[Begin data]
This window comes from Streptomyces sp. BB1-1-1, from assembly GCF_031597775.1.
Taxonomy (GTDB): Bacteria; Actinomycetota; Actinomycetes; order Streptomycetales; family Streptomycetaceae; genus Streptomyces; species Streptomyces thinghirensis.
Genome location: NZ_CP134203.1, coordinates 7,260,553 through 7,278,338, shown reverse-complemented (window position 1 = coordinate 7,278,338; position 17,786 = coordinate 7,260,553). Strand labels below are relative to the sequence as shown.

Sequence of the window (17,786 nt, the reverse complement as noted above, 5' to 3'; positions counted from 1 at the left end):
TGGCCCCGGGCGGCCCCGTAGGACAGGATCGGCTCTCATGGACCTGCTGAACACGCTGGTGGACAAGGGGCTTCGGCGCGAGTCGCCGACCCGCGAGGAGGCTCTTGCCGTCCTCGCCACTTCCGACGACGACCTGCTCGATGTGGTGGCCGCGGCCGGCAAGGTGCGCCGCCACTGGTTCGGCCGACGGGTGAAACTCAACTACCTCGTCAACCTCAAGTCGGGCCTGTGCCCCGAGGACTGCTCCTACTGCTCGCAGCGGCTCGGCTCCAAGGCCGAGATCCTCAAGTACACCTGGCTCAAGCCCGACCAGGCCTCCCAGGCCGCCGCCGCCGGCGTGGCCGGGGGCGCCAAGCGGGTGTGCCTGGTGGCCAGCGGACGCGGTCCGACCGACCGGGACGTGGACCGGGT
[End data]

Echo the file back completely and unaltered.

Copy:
This window comes from Streptomyces sp. BB1-1-1, from assembly GCF_031597775.1.
Taxonomy (GTDB): Bacteria; Actinomycetota; Actinomycetes; order Streptomycetales; family Streptomycetaceae; genus Streptomyces; species Streptomyces thinghirensis.
Genome location: NZ_CP134203.1, coordinates 7,260,553 through 7,278,338, shown reverse-complemented (window position 1 = coordinate 7,278,338; position 17,786 = coordinate 7,260,553). Strand labels below are relative to the sequence as shown.

Sequence of the window (17,786 nt, the reverse complement as noted above, 5' to 3'; positions counted from 1 at the left end):
TGGCCCCGGGCGGCCCCGTAGGACAGGATCGGCTCTCATGGACCTGCTGAACACGCTGGTGGACAAGGGGCTTCGGCGCGAGTCGCCGACCCGCGAGGAGGCTCTTGCCGTCCTCGCCACTTCCGACGACGACCTGCTCGATGTGGTGGCCGCGGCCGGCAAGGTGCGCCGCCACTGGTTCGGCCGACGGGTGAAACTCAACTACCTCGTCAACCTCAAGTCGGGCCTGTGCCCCGAGGACTGCTCCTACTGCTCGCAGCGGCTCGGCTCCAAGGCCGAGATCCTCAAGTACACCTGGCTCAAGCCCGACCAGGCCTCCCAGGCCGCCGCCGCCGGCGTGGCCGGGGGCGCCAAGCGGGTGTGCCTGGTGGCCAGCGGACGCGGTCCGACCGACCGGGACGTGGACCGGGT